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Investor Losses to Follow Arch Coal Bankruptcy

Arch Coal Inc. joined the ranks of bankrupt coal miners as the U.S. continues to shift toward cheaper, cleaner-burning natural gas, threatening the dominance of one of the world’s dirtiest sources of energy.

The holder of the second-largest reserve of coal in the U.S. filed for creditor protection Monday. The company said it has an agreement with a majority of its senior lenders to erase $4.5 billion in debt from its balance sheet and allow it to keep operating without interruption. Arch has been losing money since 2012.

The Sierra Club called the filing “the end of an era,” but another environmentalist group cautioned that the bankruptcy could affect reclamation — the restoration of land after coal is extracted.

“The announcement significantly reduces the likelihood that several Arch Coal projects across Montana and Washington State will move forward,” the Sierra Club said in a statement. Arch dramatically increased pay for its executives while failing to adapt to public health concerns about coal pollution and the increasing demand for clean energy, the San Francisco-based group said.

 Arch owns the country’s second-largest coal mine, Black Thunder in Wyoming’s Powder River Basin. Powder River Basin Resource Council, a preservation group, said the company’s more than 90 square miles of coal mines in the area have a $458 million reclamation liability.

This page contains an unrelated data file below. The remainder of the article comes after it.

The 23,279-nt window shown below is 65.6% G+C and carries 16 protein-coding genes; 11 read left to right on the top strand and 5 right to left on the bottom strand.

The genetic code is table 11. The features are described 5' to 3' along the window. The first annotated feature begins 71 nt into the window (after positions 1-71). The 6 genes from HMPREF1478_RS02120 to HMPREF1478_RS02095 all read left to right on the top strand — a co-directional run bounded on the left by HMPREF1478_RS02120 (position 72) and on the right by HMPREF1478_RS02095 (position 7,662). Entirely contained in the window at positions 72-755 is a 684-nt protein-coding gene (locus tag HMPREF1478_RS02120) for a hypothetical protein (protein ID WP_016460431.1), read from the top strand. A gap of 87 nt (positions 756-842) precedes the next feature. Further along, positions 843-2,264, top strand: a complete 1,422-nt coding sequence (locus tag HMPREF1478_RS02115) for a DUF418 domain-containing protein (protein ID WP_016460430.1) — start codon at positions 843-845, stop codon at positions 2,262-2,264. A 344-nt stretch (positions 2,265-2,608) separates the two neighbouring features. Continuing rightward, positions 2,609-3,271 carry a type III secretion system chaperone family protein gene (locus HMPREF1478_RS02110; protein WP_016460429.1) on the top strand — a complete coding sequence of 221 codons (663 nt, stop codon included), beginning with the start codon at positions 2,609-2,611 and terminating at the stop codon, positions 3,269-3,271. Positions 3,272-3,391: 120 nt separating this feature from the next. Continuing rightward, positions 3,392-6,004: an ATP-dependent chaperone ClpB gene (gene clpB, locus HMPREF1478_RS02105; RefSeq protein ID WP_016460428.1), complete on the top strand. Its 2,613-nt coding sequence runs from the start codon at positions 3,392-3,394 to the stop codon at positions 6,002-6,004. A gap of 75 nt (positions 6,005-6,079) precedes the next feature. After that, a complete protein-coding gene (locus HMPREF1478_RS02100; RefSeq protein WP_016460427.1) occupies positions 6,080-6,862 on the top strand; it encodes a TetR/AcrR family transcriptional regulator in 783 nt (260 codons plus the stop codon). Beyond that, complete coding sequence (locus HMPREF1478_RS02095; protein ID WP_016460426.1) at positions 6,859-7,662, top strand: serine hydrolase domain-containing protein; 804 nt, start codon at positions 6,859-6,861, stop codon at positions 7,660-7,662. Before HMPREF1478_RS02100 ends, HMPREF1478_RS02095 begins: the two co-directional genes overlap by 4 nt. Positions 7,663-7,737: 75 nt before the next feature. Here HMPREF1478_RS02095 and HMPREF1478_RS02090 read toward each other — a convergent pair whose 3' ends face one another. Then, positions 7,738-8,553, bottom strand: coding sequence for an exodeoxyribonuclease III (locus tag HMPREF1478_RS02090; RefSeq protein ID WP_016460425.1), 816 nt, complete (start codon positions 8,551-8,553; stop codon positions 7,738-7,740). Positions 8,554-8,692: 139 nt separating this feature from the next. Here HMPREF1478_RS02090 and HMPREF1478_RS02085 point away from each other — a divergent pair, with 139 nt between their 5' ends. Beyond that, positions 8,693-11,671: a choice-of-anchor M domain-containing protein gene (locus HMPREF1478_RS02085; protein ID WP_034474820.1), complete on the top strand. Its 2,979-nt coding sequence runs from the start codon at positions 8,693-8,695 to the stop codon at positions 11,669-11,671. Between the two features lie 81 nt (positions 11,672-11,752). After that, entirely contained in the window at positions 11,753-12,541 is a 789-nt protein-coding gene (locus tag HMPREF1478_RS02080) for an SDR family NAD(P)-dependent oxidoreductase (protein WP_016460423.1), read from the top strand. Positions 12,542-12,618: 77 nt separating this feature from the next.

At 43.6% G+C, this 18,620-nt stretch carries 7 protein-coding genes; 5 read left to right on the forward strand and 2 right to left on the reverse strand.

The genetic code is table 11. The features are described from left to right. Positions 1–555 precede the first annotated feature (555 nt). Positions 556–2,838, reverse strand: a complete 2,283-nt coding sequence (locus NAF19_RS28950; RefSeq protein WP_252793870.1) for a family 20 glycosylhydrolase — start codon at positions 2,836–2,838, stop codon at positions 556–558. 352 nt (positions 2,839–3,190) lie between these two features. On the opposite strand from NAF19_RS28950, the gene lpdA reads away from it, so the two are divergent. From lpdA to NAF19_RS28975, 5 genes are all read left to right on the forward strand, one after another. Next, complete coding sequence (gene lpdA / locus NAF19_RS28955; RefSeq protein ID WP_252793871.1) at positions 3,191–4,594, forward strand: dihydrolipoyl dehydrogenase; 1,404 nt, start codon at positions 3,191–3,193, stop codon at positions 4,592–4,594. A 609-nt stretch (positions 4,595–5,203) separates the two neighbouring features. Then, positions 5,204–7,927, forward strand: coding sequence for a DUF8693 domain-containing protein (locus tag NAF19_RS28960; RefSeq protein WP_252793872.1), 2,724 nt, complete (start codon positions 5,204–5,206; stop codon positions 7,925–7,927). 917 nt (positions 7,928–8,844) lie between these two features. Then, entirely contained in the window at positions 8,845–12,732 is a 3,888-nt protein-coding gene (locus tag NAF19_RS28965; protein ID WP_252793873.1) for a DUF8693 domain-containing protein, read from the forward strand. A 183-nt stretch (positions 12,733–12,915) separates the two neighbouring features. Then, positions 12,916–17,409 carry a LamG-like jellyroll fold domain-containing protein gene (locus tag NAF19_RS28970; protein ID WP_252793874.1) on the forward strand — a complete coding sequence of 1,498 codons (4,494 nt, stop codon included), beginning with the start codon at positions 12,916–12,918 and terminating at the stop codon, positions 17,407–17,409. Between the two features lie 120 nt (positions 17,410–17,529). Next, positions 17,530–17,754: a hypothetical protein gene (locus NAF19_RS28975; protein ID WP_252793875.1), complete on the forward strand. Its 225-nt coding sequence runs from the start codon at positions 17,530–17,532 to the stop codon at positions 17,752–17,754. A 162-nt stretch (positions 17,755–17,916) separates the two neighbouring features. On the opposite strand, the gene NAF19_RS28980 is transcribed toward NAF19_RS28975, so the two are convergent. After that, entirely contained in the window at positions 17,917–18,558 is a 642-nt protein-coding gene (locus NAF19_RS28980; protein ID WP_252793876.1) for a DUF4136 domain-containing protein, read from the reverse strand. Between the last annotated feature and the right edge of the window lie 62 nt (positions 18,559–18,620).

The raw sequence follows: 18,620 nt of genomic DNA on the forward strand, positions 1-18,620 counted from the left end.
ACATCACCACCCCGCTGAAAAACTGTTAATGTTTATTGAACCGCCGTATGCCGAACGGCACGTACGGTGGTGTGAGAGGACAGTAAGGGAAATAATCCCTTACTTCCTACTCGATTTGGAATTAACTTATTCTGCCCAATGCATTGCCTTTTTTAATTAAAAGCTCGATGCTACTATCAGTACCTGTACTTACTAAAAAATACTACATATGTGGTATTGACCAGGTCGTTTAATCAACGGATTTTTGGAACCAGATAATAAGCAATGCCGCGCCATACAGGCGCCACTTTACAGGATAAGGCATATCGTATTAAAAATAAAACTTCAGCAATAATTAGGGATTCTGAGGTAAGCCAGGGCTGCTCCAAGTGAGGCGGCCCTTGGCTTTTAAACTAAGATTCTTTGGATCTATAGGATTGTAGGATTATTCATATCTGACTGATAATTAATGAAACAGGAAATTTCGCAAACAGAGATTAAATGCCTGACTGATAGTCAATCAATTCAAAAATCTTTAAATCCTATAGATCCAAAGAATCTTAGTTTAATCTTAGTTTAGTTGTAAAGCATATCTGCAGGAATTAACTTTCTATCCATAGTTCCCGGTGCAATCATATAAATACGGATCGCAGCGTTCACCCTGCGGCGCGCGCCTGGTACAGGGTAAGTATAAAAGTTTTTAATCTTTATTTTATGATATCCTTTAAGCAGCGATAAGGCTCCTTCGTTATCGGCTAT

“State and federal taxpayers must not be left with the bill,” the group said in a statement.

The court filing listed $5.8 billion in assets and $6.5 billion in debt. The company has agreed to the terms of a $275 million loan to keep it operating during bankruptcy. The loan includes a $75 million carve-out for environmental reclamation obligations, according to court papers.

Coal’s share of electricity generation in the U.S. fell to 30 percent in April, as the historically popular fuel was overtaken by gas for the first time. Coal still generated more than 40 percent of electricity globally and is used in the production of 70 percent of the world’s steel, according to the World Coal Association.

St. Louis-based Arch’s output has put it among the top five U.S. metallurgical coal producers and made it the second-biggest thermal coal miner, behind Peabody Energy Corp.

As of the end of 2014, Arch estimated that its pension benefit obligations were $353 million, according to court filings. The company said it doesn’t expect its pension plan, which is well-funded, to be affected during the bankruptcy.

The bankruptcy filing followed in-fighting among hedge funds holding different layers of Arch debt. GSO Special Situations Master Fund LP, a Blackstone Group LP affiliate, even filed a lawsuit seeking to clear the way for a debt exchange.

Arch has also had to cope with the effects of its 2011 purchase of International Coal Group Inc. The $3.4 billion acquisition, made when metallurgical coal was selling for $330 a metric ton, increased its exposure to a thermal coal from Appalachia, which has been particularly hard hit as cheaper thermal coal is mined in the Midwest.

Central Appalachian coal fell 13 percent in 2015, capping a fifth annual decline on the New York Mercantile Exchange. Prices closed at $44.33 a metric ton on Friday.